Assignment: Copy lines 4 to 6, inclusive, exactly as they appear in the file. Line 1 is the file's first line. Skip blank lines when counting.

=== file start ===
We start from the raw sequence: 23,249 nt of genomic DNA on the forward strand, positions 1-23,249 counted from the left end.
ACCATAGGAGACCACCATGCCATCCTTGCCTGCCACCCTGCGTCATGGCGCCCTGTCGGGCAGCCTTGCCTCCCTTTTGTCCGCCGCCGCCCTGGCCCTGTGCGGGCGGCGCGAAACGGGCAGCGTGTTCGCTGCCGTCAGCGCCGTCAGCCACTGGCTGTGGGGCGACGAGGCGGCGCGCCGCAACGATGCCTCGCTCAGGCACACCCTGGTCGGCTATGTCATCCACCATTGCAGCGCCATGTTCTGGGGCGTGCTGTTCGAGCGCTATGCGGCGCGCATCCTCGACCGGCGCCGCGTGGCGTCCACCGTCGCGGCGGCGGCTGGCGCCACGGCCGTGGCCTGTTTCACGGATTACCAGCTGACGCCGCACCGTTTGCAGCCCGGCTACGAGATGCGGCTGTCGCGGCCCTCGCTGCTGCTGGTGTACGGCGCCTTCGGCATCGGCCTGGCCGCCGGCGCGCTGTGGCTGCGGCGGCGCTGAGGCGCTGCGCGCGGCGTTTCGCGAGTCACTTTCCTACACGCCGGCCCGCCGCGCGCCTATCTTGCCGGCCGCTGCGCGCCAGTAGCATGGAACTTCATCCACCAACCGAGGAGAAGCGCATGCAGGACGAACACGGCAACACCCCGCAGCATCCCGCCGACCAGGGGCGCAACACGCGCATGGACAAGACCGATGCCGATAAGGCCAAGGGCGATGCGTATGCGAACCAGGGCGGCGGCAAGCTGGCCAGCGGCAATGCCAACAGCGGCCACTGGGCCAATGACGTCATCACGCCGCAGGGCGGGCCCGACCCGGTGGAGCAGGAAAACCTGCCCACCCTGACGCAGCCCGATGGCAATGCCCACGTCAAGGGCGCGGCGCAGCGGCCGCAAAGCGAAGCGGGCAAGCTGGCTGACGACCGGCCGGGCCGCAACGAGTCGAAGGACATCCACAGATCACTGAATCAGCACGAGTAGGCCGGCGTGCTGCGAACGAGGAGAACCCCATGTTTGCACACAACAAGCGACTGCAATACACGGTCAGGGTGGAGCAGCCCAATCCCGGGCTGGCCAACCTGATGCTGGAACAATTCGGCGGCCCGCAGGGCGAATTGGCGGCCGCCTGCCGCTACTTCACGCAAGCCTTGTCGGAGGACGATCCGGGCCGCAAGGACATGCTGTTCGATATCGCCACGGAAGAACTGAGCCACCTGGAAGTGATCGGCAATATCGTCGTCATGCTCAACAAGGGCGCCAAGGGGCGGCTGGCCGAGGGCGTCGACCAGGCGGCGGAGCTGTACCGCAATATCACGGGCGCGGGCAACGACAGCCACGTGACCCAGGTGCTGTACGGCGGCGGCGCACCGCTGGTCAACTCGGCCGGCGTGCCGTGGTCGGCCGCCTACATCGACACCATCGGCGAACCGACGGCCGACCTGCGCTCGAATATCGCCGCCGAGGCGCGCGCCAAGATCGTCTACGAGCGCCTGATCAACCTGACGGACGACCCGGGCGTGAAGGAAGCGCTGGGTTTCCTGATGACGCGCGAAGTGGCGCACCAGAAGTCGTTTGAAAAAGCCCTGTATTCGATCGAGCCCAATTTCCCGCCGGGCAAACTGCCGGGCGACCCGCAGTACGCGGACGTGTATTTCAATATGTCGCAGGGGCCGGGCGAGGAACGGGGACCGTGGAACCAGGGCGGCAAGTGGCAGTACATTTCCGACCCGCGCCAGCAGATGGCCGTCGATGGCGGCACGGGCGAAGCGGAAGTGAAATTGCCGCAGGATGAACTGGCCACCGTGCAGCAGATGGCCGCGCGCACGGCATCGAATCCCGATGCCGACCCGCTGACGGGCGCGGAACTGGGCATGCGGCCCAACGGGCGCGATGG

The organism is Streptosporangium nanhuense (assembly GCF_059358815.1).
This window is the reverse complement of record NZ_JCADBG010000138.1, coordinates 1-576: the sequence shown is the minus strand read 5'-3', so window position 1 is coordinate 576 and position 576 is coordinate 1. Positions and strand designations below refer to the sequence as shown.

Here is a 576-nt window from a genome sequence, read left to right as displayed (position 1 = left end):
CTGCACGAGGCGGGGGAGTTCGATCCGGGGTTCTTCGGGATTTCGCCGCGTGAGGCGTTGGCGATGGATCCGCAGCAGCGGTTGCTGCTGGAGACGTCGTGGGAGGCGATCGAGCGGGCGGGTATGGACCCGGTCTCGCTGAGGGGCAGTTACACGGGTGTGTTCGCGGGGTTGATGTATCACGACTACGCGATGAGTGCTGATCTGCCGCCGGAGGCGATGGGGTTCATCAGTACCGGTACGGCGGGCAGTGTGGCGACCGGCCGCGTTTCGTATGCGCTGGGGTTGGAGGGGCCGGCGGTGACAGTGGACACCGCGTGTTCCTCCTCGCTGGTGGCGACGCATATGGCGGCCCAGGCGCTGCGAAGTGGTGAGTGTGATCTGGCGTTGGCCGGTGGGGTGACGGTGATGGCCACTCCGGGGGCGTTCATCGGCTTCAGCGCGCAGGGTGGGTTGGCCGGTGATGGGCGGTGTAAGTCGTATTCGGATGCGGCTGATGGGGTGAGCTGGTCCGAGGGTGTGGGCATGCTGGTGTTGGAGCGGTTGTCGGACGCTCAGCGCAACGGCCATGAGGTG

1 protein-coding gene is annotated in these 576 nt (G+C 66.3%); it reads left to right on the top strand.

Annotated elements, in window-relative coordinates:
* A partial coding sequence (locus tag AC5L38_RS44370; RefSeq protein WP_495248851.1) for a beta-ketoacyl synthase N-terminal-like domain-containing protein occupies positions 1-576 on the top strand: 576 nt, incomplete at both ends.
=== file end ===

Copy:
This window is the reverse complement of record NZ_JCADBG010000138.1, coordinates 1-576: the sequence shown is the minus strand read 5'-3', so window position 1 is coordinate 576 and position 576 is coordinate 1. Positions and strand designations below refer to the sequence as shown.

Here is a 576-nt window from a genome sequence, read left to right as displayed (position 1 = left end):
CTGCACGAGGCGGGGGAGTTCGATCCGGGGTTCTTCGGGATTTCGCCGCGTGAGGCGTTGGCGATGGATCCGCAGCAGCGGTTGCTGCTGGAGACGTCGTGGGAGGCGATCGAGCGGGCGGGTATGGACCCGGTCTCGCTGAGGGGCAGTTACACGGGTGTGTTCGCGGGGTTGATGTATCACGACTACGCGATGAGTGCTGATCTGCCGCCGGAGGCGATGGGGTTCATCAGTACCGGTACGGCGGGCAGTGTGGCGACCGGCCGCGTTTCGTATGCGCTGGGGTTGGAGGGGCCGGCGGTGACAGTGGACACCGCGTGTTCCTCCTCGCTGGTGGCGACGCATATGGCGGCCCAGGCGCTGCGAAGTGGTGAGTGTGATCTGGCGTTGGCCGGTGGGGTGACGGTGATGGCCACTCCGGGGGCGTTCATCGGCTTCAGCGCGCAGGGTGGGTTGGCCGGTGATGGGCGGTGTAAGTCGTATTCGGATGCGGCTGATGGGGTGAGCTGGTCCGAGGGTGTGGGCATGCTGGTGTTGGAGCGGTTGTCGGACGCTCAGCGCAACGGCCATGAGGTG